9
$\begingroup$

The fact that the Schur (that is, element wise) product of two positive definite (symmetric) matrices is positive definite immediately implies (using the convexity of the positive semi definite cone) that if $A$ is PSD, then so is $B=A_f,$ such that $b_{ij} = f(a_{ij}),$ where $f$ is an analytic function all of whose coefficients are positive. The question is, is this result sharp, or are there other $f$ which maps the PSD cone into itself by being element wisely applied?

$\endgroup$
6
$\begingroup$

If the matrices are real and the function you have in mind is real-valued, then you indeed get the characterization you suggested. This was first shown in "I. J. Schoenberg. Positive definite functions on spheres. Duke Math. J., 9:96-108, 1942" under the additional assumption that $f$ is continuous. As noted by UwF in an earlier comment, it was shown in arxiv.org/abs/0709.1235 without the continuity assumption.

This can be generalized to matrices over $\mathbb{C}$ as well. You just have to be slightly careful, since there's another "obvious" element-wise map that preserves positive definiteness, but is not analytic: complex conjugation.

With that in mind, it is known that this is pretty much the only wrinkle that occurs in the complex case. It was shown in "C. S. Herz. Fonctions operant sur les fonctions definies-positives. Ann. Inst. Fourier (Grenoble), 13:161-180, 1963" that every element-wise function $f$ preserving positive definiteness is of the form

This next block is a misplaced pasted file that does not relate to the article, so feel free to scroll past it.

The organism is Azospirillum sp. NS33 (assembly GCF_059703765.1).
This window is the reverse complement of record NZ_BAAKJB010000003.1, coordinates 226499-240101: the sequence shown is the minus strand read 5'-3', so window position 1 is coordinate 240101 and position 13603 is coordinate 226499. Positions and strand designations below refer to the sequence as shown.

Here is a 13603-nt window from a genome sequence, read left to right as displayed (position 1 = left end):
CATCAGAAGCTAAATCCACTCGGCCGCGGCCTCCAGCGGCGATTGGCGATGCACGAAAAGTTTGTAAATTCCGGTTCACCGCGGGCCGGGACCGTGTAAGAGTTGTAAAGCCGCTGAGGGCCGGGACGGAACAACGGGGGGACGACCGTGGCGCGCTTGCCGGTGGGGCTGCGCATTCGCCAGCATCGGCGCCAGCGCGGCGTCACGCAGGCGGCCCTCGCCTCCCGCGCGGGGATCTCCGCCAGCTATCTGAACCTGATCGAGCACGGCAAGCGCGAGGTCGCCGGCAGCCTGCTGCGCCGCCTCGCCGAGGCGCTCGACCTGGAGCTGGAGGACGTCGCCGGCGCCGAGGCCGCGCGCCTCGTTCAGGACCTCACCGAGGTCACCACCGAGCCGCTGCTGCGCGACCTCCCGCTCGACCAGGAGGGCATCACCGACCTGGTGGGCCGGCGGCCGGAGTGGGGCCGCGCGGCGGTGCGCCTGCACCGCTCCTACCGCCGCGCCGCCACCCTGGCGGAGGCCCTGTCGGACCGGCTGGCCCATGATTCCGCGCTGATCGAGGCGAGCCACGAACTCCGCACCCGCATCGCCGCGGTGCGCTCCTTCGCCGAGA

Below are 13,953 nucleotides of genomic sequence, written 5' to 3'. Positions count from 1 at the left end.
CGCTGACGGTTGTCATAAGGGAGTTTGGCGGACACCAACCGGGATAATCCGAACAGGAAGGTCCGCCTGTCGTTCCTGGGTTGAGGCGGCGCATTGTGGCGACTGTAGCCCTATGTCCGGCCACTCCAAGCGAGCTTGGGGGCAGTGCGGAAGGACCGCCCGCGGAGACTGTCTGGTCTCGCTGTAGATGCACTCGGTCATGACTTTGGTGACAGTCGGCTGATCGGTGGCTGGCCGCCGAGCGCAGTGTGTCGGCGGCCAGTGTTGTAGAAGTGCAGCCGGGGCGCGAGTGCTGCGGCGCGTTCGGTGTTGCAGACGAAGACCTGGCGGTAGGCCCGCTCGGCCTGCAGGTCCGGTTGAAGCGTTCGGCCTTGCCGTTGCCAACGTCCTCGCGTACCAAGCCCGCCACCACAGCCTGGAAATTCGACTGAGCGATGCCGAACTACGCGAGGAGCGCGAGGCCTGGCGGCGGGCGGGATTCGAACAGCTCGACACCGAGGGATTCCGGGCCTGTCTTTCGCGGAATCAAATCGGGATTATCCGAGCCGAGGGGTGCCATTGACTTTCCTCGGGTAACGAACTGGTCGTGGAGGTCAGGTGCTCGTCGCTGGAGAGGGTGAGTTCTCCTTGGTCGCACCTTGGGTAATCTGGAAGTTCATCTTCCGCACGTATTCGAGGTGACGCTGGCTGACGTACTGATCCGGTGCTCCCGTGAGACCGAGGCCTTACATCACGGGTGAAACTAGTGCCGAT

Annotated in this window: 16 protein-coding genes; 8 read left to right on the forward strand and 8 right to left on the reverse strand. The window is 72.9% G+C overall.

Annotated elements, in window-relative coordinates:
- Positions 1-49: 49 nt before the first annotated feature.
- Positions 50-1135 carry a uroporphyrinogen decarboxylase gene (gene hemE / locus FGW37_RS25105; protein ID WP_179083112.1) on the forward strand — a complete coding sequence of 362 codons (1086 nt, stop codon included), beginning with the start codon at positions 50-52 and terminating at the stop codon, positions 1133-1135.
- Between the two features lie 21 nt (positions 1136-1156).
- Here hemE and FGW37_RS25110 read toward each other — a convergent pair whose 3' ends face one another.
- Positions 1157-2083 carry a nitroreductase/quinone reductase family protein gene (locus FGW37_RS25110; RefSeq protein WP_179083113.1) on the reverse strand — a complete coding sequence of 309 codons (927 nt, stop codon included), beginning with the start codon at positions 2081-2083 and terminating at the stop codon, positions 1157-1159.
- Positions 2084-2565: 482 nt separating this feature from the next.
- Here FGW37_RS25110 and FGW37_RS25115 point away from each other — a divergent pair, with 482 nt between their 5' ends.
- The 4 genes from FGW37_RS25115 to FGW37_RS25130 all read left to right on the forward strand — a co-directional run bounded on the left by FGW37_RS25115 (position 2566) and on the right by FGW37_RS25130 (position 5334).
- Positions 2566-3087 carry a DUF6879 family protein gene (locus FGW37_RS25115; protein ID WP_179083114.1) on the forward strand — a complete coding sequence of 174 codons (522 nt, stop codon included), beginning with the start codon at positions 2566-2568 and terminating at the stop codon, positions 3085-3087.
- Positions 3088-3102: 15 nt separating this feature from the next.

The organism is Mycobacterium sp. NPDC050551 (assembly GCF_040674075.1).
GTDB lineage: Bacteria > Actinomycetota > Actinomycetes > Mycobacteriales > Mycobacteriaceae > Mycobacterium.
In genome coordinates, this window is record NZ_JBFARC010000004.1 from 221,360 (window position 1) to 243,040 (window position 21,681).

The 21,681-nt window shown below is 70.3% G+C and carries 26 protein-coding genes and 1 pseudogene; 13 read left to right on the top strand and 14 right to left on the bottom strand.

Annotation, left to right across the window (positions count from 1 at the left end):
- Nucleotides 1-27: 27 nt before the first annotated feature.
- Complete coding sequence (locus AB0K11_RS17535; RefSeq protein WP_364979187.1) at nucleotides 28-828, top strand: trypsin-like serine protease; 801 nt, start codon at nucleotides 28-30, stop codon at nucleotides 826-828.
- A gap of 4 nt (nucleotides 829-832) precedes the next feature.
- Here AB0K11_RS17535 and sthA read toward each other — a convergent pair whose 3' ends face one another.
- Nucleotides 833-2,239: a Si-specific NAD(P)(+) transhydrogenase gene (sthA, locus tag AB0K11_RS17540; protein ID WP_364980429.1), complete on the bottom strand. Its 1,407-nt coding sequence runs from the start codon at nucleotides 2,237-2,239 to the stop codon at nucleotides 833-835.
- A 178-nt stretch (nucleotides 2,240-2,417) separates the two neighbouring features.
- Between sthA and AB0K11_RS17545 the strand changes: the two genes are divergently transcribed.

$$f(z) = \sum_{i,j=0}^\infty c_{ij} z^i \overline{z^j}$$

with this series converging everywhere and each $c_{ij} \geq 0$.

$\endgroup$
9
$\begingroup$

The product you're describing (i.e., the entrywise product) is usually referred to as the "Hadamard product" – although, confusingly, the fact that it preserves positive semidefiniteness gets called the "Schur product theorem". Moreover, a function on matrices defined entrywise is called a "Hadamard function" on matrices.

The question you're asking appears on page 452 of Horn and Johnson's Topics in Matrix Analysis (maybe try this link) followed by the statement that, "A complete answer to this question is not known, but it is not difficult to develop some fairly strong necessary conditions" on such a function.

Actually, the current edition of H&J2 is now a couple of decades old, and there's certainly been some work done on this topic since. (It's a bit outside my specialty, but I seem to recall the question is of interest in statistics for some reason?) A paper by I. J. Schoenberg called Positive definite functions on spheres seems to be a seminal reference, so a search for papers which reference that one is bound to turn up something of interest for you. (A quick search turned up this paper on the arXiv, for example.)

$\endgroup$
2
  • 1
    $\begingroup$ This paper arxiv.org/abs/0709.1235 is definitely relevant, see the characterisation in Thm 4.1. $\endgroup$ – UwF Jul 20 '14 at 13:24
  • 2
    $\begingroup$ @UwF The theorem you give actually states that the characterization in my question IS sharp, so if you make this an answer, I would be happy to accept it! $\endgroup$ – Igor Rivin Jul 20 '14 at 15:49
4
$\begingroup$

Schoenberg's theorem was first shown without the continuity assumption by Rudin in this paper in Duke Math. J., in 1959. In particular, prior to the work of Herz cited above.

$\endgroup$

Your Answer

By clicking “Post Your Answer”, you agree to our terms of service, privacy policy and cookie policy

Not the answer you're looking for? Browse other questions tagged or ask your own question.